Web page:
Swine flu fears on rise after numerous deaths
Today at 22:27 | Peter Byrne
Health Ministry is trying to identify the deadly virus that has killed at least 30 people in western Ukraine so far.
An unknown virus is afflicting thousands in western Ukraine, according to health authorities who say at least 30 people have died this month alone from the mysterious ailment. The death toll is expected to grow higher soon.
As of Oct. 29, Ukraine’s Health Ministry had not yet determined whether the recent deaths are related to the global outbreak of the H1N1 "swine flu" virus, but they admitted to sending more than 1,200 doses of Tamiflu, the antiviral drug used to treat H1N1, to western Ukraine.
Thus far, there have been only two confirmed cases of swine flu in Ukraine, according to health officials, who have expressed confidence that the country is ready to combat the virus should an outbreak occur. But fears about the possible onset of a swine flu pandemic in Ukraine increased on Oct. 27 after media reported that a man from Zakarpattya Oblast had died of swine flu complications. The diagnosis has not been confirmed.
“Ukraine’s Health Ministry has convened an emergency team to identify the virus and identify measures to prevent it from spreading,” Health Minister Vasyl Knyazevych said on Oct. 29 during a cabinet meeting.
“Specialists on the team are working around the clock and we are confident that we will be able to identify the cause [of the deaths] on Monday or Tuesday next week and announce preventative measures,” Knyazevych said.
“Some 10 people have perished in Ternopil Oblast, and several in the Lviv and Ivano-Frankivsk oblasts,” Deputy Health Minister Oleksandr Bilovol said a day earlier during a press conference in Kyiv. He added that all victims were less than 45 years of age.
“The individuals died of viral pneumonia, the cause of which we have not yet determined,” said Bilovol, adding that health officials are awaiting the results of laboratory tests. “According to our data, the number of deaths due to viral pneumonia is a little higher than last year.”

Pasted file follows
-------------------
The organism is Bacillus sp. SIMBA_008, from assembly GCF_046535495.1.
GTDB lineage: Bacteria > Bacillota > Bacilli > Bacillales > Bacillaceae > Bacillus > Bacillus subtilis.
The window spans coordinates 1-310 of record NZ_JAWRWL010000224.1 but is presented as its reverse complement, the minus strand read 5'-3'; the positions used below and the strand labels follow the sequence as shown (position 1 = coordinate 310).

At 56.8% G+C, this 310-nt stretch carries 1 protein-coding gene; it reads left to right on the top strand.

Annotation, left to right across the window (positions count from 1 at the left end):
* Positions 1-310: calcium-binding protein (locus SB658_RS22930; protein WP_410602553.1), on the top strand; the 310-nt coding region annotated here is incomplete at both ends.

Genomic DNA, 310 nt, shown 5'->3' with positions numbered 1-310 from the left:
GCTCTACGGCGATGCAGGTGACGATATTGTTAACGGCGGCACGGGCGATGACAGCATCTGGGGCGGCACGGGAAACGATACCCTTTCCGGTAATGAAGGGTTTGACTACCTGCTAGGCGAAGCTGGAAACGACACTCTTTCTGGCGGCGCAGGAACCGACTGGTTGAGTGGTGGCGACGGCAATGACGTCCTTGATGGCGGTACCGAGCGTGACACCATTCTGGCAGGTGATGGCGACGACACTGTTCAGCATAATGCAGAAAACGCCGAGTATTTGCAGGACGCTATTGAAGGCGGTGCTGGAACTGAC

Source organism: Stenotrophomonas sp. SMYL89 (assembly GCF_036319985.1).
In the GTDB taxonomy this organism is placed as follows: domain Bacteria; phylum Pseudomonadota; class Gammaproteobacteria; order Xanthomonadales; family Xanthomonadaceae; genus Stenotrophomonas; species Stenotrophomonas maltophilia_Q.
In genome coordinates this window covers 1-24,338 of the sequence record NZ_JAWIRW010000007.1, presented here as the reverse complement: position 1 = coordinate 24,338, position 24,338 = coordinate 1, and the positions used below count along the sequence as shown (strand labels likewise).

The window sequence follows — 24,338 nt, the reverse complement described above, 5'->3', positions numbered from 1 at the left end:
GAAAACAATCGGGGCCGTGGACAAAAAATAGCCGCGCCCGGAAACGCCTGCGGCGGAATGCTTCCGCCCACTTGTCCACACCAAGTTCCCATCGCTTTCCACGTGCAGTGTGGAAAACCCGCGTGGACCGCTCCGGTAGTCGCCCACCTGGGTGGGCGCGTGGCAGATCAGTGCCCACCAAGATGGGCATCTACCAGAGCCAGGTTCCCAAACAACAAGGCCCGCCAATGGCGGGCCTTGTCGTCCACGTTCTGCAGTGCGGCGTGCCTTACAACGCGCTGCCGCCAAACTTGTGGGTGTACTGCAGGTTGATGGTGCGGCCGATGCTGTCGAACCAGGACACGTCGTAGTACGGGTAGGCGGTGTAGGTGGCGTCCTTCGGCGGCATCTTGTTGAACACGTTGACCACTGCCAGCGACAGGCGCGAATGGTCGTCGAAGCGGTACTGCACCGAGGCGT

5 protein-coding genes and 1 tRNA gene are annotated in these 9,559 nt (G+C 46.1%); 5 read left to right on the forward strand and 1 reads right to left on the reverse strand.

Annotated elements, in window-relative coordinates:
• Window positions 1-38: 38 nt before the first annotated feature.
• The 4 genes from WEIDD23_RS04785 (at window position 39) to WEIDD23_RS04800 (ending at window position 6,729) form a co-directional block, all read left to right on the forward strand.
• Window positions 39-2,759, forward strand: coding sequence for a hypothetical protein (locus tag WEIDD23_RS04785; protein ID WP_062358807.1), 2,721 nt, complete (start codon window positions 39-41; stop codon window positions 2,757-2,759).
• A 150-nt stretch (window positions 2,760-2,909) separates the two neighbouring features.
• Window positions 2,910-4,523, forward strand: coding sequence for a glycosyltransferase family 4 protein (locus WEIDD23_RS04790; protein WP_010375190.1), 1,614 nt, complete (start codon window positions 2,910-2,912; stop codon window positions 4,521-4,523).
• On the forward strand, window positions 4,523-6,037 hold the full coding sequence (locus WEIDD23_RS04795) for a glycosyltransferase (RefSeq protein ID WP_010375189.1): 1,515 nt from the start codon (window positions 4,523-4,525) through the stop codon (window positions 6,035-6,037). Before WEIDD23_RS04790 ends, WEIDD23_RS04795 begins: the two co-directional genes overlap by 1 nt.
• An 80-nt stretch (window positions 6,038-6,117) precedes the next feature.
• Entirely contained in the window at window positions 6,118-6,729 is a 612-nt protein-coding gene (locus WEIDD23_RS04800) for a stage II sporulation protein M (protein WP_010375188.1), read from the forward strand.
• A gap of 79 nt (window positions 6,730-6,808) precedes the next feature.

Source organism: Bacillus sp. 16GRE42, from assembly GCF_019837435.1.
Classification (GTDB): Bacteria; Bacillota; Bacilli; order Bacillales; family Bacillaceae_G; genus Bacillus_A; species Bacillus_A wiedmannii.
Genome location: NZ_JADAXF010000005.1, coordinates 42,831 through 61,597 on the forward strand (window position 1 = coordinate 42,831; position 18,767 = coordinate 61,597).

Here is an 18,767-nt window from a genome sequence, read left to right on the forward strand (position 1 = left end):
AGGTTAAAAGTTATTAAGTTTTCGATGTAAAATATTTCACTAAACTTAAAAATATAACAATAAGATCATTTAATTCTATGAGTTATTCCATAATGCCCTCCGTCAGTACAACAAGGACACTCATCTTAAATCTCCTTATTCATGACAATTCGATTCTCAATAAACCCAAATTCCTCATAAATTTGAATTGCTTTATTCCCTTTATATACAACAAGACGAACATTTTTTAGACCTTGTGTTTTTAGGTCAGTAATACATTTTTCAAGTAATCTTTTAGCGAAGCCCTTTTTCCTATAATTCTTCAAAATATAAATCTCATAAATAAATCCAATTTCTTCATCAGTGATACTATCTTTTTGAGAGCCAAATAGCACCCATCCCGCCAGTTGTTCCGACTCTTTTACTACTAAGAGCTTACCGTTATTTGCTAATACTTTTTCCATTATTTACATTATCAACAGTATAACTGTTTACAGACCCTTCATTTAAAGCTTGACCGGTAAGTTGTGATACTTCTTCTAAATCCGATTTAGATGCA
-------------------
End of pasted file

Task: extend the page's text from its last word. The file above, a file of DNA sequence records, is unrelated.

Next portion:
More than 6,000 people in Ukraine died of pneumonia in 2008, according to Health Ministry statistics, with 400 fatalities registered in the Ternopil, Lviv and Ivano-Frankivsk oblasts.
Bilovol said during the press conference that 34 individuals of the 160 patients currently afflicted are in critical condition. He said that most of the people who died waited too long — one week — before seeking medical assistance.
Health officials say they will need several days to determine whether the cases are, indeed, swine flu. In neighboring Russia, meanwhile, the H1N1 virus is definitely making the rounds. Since June, about 1,300 cases of H1N1 have been registered in Russia by health officials, who have urged people not to panic.
“Two women are believed to have died of the influenza A/H1N1 virus,” a spokesman for eastern Siberia’s Chita region said on Oct. 27, adding that official confirmation of the causes of death would only be available in 21 days.
As of Oct. 29, the number of patients in the region diagnosed with swine flu grew to 251, according to Natalya Zhdanova, deputy governor of Chita region. She said seven patients were in critical conditions.
Ukraine has set up a laboratory that can test for the H1N1 virus and more test kits are planned to be purchased. Ukraine’s strategy has been to contain the H1N1 virus and impede its spread among the population by surveillance in airports and train stations.
The H1N1 virus is not usually deadly, but spreads more quickly than usual flu because it’s a new virus against which people have not yet built immunity.
According to the World Health Organization, 2 percent of patients sick with H1N1 come to hospitals with complications. People with lung and heart conditions, diabetes, obesity, pregnant women, elderly and very young children are in the high-risk groups.
U.S. President Barack Obama on Oct. 25 declared a national emergency as the estimated number of swine flu cases topped one million. During a visit to Ukraine weeks ago, U.S. health officials urged their Ukrainian counterparts to boost preparations for combating a possible H1N1 epidemic, warning that it’s only a matter of time before the country would be hit. Experts have also expressed concern about the ability of Ukraine’s dilapidated and under-financed health system to contain a serious outbreak.